Usually linear transformations do not preserve angles. That is, if two lines meet at a 15\(^\circ\) angle, the transformed lines probably do not meet at the same angle. This is ok for some applications, like projecting a 3D world onto your phone's screen. A map that does preserve angles is called a conformal map. 

To perform such a transformation, we need to view the \(x\)-\(y\) plane in a different way. We start with imaginary numbers. We first learned that \(\sqrt{4} = 2\) and \(\sqrt{-4}\) didn't exist. Later, some of us learned to give the expression \(\sqrt{-1}\) the name \(i\) and call it an imaginary number, as though it only existed in our minds. That allows us to get numbers like \(\sqrt{-4} = 2i\). With the basic principle that \(i^2=-1\), we can create complex numbers like \(2+3i\) and multiply them:
\[(2+3i)(1+2i) = -4+5i.\]

A complex function acts on these complex numbers. For instance, \(f(z) = z^2\) (we often use \(z\) for complex numbers) does the following:

\[ f(3) = 9,\quad f(3i) = -9\quad \text{and} \quad f(1+2i) = -3+4i, \quad \text{etc.}\]

We can visualize complex  numbers with the complex plane. Identify the complex number \(2+3i\) with the point (2,3) in the \(x\)-\(y\) plane. Each point in the plane represents a complex number. Tons of cool stuff comes out of this. 

A great result is that we can now transform this complex plane by applying a complex function to every point (i.e., every complex number) in the plane. 

We now reward to reader who has read this far with some more eye candy. In each of the following, we transform the same rectangle as before (now with vertices at \((-1,0)\sim -1\) and \((1,1) \sim 1+i\)) by a complex function. As you look at these, note how angles are preserved. In the rectangle, we have lots of right angles as the vertical and horizontal lines meet. In the transformed shapes, all the new curves intersect each other at right angles. (You should find that amazing. I do.)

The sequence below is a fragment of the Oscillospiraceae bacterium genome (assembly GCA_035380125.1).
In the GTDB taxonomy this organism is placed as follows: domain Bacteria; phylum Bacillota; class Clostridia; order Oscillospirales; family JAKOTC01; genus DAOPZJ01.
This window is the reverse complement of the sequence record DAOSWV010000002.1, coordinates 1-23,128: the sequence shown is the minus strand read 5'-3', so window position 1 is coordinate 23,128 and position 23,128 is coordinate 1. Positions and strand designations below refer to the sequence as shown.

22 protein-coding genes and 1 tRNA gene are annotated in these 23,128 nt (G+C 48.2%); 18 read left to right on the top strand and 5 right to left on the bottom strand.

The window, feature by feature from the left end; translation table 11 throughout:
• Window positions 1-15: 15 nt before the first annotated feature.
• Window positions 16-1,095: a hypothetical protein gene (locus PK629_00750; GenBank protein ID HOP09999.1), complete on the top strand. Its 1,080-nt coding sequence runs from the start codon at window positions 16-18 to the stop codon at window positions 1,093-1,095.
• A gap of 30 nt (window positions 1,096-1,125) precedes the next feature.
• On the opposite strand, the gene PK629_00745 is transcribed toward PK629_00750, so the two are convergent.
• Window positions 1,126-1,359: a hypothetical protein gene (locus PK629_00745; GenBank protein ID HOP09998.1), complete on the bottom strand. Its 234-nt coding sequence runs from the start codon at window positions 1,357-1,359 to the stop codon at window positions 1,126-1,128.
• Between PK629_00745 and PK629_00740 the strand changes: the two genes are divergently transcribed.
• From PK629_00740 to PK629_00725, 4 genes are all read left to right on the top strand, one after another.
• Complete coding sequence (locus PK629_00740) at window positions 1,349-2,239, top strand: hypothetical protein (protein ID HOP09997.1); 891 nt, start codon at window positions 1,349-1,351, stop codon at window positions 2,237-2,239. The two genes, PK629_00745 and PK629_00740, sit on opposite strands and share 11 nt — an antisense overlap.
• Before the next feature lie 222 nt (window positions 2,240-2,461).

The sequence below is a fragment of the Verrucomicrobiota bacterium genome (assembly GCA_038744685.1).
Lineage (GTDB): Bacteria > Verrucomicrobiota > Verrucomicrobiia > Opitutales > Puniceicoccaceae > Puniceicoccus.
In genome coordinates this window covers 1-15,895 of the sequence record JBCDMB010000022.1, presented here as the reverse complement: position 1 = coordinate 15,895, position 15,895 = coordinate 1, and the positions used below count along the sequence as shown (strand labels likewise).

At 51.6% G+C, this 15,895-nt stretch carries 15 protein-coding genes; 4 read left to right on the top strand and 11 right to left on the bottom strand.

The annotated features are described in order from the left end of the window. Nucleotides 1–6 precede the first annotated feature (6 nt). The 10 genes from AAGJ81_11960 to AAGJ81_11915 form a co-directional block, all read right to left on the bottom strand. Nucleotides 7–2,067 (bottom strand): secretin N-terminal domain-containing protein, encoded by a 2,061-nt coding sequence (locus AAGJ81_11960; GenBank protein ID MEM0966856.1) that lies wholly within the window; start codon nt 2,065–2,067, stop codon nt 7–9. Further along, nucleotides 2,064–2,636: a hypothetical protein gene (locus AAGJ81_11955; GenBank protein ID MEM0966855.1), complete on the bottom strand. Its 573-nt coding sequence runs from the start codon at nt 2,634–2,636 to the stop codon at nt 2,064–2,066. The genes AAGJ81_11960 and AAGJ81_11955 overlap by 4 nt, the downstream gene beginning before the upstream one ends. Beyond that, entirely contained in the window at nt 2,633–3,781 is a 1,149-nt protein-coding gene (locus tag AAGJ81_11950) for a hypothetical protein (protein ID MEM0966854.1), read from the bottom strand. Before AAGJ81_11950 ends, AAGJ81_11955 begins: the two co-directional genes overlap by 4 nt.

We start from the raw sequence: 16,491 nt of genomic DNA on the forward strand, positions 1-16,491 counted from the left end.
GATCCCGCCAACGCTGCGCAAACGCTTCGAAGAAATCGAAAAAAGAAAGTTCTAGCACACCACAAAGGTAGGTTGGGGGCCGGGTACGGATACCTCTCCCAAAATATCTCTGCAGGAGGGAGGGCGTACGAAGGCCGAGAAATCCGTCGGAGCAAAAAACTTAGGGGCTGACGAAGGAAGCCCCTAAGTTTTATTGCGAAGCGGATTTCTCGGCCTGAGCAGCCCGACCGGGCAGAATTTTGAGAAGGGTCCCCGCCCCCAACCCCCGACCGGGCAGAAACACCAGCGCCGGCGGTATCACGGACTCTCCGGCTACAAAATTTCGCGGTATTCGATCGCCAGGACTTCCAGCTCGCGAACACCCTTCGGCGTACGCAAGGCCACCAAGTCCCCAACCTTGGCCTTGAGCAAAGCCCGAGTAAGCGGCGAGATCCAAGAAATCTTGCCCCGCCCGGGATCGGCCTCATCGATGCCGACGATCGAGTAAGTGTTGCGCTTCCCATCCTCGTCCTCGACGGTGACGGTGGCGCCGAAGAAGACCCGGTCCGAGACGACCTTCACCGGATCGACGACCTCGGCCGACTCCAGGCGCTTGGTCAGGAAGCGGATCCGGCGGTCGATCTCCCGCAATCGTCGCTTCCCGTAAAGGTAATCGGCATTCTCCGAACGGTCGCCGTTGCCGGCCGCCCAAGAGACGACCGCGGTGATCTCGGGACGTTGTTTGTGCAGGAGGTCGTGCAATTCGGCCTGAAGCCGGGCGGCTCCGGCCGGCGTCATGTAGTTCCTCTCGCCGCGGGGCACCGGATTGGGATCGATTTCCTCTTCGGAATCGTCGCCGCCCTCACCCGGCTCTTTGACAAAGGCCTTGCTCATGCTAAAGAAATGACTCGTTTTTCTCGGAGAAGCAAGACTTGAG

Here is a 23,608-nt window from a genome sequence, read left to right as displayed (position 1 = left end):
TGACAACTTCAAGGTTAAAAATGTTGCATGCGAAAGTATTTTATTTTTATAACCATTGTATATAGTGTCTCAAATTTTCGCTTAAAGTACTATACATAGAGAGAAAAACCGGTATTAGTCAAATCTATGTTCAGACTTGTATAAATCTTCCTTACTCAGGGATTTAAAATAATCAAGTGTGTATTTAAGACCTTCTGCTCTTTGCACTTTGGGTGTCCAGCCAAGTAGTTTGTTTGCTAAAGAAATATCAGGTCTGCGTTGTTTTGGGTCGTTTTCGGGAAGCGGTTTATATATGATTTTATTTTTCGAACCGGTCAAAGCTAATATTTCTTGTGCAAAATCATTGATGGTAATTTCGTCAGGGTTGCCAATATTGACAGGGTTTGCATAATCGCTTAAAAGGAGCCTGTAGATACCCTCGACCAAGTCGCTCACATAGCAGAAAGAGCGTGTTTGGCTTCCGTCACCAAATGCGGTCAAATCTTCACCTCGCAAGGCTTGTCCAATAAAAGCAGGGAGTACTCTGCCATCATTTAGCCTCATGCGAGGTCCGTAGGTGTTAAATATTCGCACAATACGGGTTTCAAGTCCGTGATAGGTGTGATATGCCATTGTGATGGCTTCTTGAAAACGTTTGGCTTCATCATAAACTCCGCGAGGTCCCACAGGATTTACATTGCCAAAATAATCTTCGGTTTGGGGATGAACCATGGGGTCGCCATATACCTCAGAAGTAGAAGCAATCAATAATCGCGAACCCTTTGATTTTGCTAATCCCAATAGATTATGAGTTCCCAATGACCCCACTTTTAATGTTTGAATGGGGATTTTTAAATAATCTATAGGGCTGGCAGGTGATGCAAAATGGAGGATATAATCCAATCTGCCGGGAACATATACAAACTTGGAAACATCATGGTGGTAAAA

Our introductory image was \(f(z) = e^z\):

We also have \(f(z) = 2 \sqrt{z + 1} +\frac{\ln(\sqrt{z + 1} - 1)}{\sqrt{z + 1} + 1}\)

\(f(z) = \sqrt{z}\): 

\(f(z) = \sin z\):

A really cool thing is that rotations are just multiplications by complex numbers. To rotate and scale, multiply by any complex number; to just rotate, multiply by a complex number of the form \(\cos \theta + i\sin \theta\).  A 90\(^\circ\) rotation is just a multiplication by \(i\), as seen before:

\(f(z) = iz\):

A basic shift up is done by adding \(i\) to every number/point:

\(f(z) = i+z\):

One final one for fun:

\(f(z) = (1+i+z)^2\):

What good is any of this? Two quick answers:

1. What good is this?!?! Are you kidding me? This is awesome. We just took a rectangle, deformed it in weird ways, but preserved angles. Who would have thought this was possible?!?

2. There are many problems in physics/engineering that depend on complex (no pun intended) geometry - for instance, fluid flow around corners or obstacles. The right conformal map can transform the complicated geometry into a simpler geometry, where the problem is "easy" to solve. This solution can be transformed back into a solution in the original geometry using the inverse conformal map. 

While we are pleased that #2 is possible, we here are more impressed by answer #1. 

A final note: this post was inspired by a reader comment. We probably misunderstood the comment, but we rotated a shape by moving points in a straight line and wondered if the reverse was possible - can we move a shape in a straight line by rotating its points? A comment suggested using an inversion (or see this), which got us thinking about conformal maps. So thanks for the comments - we like them and they give us ideas.

Oh - and someday, we'll post the code for our images. These .gif's were produced mostly on a Friday afternoon when we should have been grading papers or writing Chapter 13 of our Calc III book. Our code is generally ugly -  we write stuff in whatever way seems easiest at the time, and only figure out how to make it look nice and readable much later. So ... later we'll post some code because we do want to share.